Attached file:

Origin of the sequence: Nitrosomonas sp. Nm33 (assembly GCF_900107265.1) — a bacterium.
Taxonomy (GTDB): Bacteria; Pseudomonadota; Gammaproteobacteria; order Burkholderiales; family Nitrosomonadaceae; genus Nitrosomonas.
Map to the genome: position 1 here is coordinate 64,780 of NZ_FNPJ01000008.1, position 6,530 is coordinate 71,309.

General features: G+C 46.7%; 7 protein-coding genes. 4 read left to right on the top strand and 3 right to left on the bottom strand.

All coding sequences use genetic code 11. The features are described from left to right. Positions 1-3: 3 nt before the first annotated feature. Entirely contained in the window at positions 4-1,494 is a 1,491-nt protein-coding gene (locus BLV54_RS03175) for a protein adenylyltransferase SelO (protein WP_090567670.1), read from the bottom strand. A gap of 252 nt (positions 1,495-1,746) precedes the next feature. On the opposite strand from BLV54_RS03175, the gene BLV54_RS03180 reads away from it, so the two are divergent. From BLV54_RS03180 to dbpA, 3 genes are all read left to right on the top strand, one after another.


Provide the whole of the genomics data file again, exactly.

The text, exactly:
Origin of the sequence: Nitrosomonas sp. Nm33 (assembly GCF_900107265.1) — a bacterium.
Taxonomy (GTDB): Bacteria; Pseudomonadota; Gammaproteobacteria; order Burkholderiales; family Nitrosomonadaceae; genus Nitrosomonas.
Map to the genome: position 1 here is coordinate 64,780 of NZ_FNPJ01000008.1, position 6,530 is coordinate 71,309.

General features: G+C 46.7%; 7 protein-coding genes. 4 read left to right on the top strand and 3 right to left on the bottom strand.

All coding sequences use genetic code 11. The features are described from left to right. Positions 1-3: 3 nt before the first annotated feature. Entirely contained in the window at positions 4-1,494 is a 1,491-nt protein-coding gene (locus BLV54_RS03175) for a protein adenylyltransferase SelO (protein WP_090567670.1), read from the bottom strand. A gap of 252 nt (positions 1,495-1,746) precedes the next feature. On the opposite strand from BLV54_RS03175, the gene BLV54_RS03180 reads away from it, so the two are divergent. From BLV54_RS03180 to dbpA, 3 genes are all read left to right on the top strand, one after another.